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Zambia - Facts for the traveller, when to go, events


Facts for the traveller for Zambia

Impala <i>(Aepyceros melampus)</i> herd in the grasslands of the Lower Zambezi River Visas: Most visitors need visas, which are good for three months, plus an International Health Certificate showing proof of a yellow fever vaccination within the past 10 years.
Health risks: Cholera, Malaria, Typhoid, Yellow Fever
Time: GMT/UTC +2 (GMT/UTC plus two hours)
Dialling Code: 260

When to Go to Zambia

If you want to spot wildlife, August to October is the best time to visit, though it gets into the low 30s°C (high 80s°F) during the day by the end of that period, especially in low-lying areas - which includes the major national parks. If you want cooler weather and greener landscapes, visit during the cool, dry months of May to August. During the November to April rainy season most of the national parks are closed, and animals are harder to spot because of the lush vegetation, although the lodges that remain open offer very attractive rates. Getting around at this time is also harder as many rural roads become impassable rivers of mud. Zambia is an excellent place for bird-watchers; November to December is the best time, although conditions are good year-round.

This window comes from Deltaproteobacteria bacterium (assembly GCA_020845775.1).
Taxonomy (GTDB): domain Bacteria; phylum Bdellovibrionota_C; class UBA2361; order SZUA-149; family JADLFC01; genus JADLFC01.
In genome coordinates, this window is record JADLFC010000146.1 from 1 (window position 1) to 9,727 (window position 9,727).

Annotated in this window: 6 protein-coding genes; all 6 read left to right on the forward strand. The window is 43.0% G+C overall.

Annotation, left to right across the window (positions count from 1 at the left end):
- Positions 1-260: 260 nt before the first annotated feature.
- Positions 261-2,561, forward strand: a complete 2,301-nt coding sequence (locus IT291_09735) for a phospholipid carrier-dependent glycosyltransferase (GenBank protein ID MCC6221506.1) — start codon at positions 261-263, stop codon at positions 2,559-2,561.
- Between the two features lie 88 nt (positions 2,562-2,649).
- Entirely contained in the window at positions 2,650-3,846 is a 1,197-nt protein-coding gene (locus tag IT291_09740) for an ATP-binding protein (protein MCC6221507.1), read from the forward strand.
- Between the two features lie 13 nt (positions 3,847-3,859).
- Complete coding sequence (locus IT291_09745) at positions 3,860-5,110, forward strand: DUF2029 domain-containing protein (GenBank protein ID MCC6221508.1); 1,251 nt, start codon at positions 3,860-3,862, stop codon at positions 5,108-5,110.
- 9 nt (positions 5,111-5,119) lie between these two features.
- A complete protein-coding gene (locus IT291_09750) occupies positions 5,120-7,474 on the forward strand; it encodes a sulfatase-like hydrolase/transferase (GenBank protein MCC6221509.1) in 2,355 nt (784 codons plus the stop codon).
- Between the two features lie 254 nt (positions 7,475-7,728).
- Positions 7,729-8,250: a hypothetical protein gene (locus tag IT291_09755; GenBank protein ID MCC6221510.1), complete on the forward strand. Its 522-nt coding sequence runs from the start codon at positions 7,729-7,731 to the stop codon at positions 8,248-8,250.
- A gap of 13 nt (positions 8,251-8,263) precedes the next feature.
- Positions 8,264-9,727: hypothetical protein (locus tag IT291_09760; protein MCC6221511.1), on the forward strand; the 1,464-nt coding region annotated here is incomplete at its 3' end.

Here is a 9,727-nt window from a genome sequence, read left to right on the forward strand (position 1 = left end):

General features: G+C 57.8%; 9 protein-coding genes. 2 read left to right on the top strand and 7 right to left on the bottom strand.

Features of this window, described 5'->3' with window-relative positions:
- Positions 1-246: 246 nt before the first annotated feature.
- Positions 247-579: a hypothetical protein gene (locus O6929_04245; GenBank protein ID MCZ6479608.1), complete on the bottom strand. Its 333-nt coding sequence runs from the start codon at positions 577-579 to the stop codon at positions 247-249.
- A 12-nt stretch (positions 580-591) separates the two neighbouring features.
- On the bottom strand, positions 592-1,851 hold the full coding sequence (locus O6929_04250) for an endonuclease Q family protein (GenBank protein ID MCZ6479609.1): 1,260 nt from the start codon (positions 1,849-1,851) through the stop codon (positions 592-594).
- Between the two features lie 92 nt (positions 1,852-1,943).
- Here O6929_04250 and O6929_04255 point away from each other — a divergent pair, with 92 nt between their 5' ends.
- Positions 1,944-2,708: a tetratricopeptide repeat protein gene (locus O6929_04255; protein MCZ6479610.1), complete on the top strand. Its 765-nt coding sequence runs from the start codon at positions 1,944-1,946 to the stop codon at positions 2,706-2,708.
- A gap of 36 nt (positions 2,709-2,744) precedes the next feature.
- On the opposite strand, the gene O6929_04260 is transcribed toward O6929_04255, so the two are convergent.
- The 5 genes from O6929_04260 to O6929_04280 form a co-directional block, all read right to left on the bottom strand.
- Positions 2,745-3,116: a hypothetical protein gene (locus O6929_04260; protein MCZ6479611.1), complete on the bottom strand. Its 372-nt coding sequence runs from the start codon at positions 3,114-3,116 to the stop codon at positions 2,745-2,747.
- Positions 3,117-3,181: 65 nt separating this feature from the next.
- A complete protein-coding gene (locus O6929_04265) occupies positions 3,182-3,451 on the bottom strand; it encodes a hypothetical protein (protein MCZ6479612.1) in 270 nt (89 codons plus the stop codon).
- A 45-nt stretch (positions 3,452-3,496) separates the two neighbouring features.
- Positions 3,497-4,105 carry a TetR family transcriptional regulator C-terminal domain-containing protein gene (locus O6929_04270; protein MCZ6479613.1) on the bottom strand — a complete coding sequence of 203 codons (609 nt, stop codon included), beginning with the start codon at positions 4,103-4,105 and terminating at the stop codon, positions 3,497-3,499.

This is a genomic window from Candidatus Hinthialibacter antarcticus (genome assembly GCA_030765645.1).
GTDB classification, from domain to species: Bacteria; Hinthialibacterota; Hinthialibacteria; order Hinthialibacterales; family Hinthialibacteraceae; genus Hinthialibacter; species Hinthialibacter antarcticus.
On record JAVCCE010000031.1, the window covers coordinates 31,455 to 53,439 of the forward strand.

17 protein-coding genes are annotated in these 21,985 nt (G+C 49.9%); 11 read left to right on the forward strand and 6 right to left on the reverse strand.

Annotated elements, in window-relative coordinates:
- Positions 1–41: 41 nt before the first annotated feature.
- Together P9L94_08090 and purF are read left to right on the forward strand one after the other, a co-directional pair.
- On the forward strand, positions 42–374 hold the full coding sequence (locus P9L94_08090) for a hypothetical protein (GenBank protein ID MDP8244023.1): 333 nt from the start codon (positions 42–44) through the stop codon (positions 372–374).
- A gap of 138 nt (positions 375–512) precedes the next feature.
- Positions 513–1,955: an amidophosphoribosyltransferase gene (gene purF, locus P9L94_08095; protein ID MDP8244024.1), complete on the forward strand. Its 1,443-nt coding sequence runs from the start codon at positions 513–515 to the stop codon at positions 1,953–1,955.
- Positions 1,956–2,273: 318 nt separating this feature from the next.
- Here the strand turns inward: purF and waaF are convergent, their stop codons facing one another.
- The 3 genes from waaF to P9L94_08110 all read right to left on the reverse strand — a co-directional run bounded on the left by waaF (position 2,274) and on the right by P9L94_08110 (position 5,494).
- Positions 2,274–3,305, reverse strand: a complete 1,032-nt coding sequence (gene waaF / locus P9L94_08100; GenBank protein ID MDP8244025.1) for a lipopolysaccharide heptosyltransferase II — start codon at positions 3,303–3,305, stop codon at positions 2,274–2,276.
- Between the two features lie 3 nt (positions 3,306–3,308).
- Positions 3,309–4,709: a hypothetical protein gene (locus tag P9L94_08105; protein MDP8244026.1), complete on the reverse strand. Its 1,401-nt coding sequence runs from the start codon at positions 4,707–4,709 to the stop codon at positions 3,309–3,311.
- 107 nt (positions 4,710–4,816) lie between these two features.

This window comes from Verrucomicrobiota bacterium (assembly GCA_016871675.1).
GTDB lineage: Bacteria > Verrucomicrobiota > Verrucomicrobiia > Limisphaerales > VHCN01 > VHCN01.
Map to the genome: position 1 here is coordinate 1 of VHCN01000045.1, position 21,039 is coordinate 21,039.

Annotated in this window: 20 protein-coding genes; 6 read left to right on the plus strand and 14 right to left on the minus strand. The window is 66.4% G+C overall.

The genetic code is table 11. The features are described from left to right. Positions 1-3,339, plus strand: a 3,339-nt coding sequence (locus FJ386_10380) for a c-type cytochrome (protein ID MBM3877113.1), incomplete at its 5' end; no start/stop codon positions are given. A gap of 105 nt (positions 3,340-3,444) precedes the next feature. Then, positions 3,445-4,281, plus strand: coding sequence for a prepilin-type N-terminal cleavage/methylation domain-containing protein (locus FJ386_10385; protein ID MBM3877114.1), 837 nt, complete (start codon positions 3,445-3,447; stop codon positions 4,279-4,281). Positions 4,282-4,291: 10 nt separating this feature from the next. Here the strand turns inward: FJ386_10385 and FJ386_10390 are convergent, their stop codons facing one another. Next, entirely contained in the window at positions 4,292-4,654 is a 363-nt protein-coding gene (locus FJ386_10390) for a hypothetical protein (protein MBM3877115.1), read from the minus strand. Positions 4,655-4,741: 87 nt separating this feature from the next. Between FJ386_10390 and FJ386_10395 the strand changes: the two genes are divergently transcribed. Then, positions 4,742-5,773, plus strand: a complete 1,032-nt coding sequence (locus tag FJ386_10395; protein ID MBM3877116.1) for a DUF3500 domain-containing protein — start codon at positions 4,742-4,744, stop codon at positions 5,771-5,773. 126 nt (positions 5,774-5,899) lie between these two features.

Zambia Events

Zambia's most important public holidays are New Year's Day (1 January), Youth Day (second Monday in March), Workers Day (1 May), Heroes' Day, Unity Day (first Monday and Tuesday in July), Farmer's Day (first Monday in August) and Independence Day (24 October). Zambia also celebrates the anniversary of the founding of the Organization of African Unity on African Freedom Day (25 May).

The Zambian people celebrate many traditional festivals, although for tourists these are sometimes hard to pin down, and dates and even locations can vary from year to year. Perhaps Zambia's best-known festival is the Kuomboka, held near the town of Mongu in Western Zambia towards the end of the rainy season in late March or early April. The Lozi chief and his family are paddled in massive war-canoes across the Zambezi floodplains from their palace at Lealui to Limulunga, where the royal residence is high enough to evade the rising waters. In late February, the N'Cwala festival is held at Mutenguleni, 15km (10mi) southwest of Chipata, during which the chief of the Ngoni people samples the year's first fresh produce and commemorates the Ngoni's entrance into Zambia in 1835. The event is marked by feasts, music and some of the best dancing in the country.

In early March, anglers set their poles for the Zambia National Fishing Competition held on Lake Tanganyika.


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